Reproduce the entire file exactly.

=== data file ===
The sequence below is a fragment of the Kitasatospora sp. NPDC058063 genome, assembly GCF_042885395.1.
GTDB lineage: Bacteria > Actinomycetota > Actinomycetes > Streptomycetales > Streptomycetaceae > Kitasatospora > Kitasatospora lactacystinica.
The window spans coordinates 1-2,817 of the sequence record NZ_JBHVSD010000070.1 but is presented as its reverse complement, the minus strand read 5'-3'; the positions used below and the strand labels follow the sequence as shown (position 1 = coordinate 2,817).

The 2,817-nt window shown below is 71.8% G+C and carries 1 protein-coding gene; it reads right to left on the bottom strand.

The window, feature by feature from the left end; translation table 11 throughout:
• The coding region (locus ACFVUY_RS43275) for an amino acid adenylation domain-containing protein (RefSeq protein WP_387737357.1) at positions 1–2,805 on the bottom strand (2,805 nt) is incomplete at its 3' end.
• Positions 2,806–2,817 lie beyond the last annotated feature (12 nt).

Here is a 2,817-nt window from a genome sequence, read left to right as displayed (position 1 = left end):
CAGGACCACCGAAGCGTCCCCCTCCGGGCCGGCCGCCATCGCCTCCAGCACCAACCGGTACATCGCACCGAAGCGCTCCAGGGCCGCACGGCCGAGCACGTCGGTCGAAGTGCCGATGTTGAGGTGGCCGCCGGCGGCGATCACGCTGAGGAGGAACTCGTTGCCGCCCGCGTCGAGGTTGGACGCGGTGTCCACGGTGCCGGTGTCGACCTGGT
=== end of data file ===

The sequence below is a fragment of the Kitasatospora sp. NPDC058063 genome, assembly GCF_042885395.1.
GTDB lineage: Bacteria > Actinomycetota > Actinomycetes > Streptomycetales > Streptomycetaceae > Kitasatospora > Kitasatospora lactacystinica.
The window spans coordinates 1-2,817 of the sequence record NZ_JBHVSD010000070.1 but is presented as its reverse complement, the minus strand read 5'-3'; the positions used below and the strand labels follow the sequence as shown (position 1 = coordinate 2,817).

The 2,817-nt window shown below is 71.8% G+C and carries 1 protein-coding gene; it reads right to left on the bottom strand.

The window, feature by feature from the left end; translation table 11 throughout:
• The coding region (locus ACFVUY_RS43275) for an amino acid adenylation domain-containing protein (RefSeq protein WP_387737357.1) at positions 1–2,805 on the bottom strand (2,805 nt) is incomplete at its 3' end.
• Positions 2,806–2,817 lie beyond the last annotated feature (12 nt).

Here is a 2,817-nt window from a genome sequence, read left to right as displayed (position 1 = left end):
CAGGACCACCGAAGCGTCCCCCTCCGGGCCGGCCGCCATCGCCTCCAGCACCAACCGGTACATCGCACCGAAGCGCTCCAGGGCCGCACGGCCGAGCACGTCGGTCGAAGTGCCGATGTTGAGGTGGCCGCCGGCGGCGATCACGCTGAGGAGGAACTCGTTGCCGCCCGCGTCGAGGTTGGACGCGGTGTCCACGGTGCCGGTGTCGACCTGGT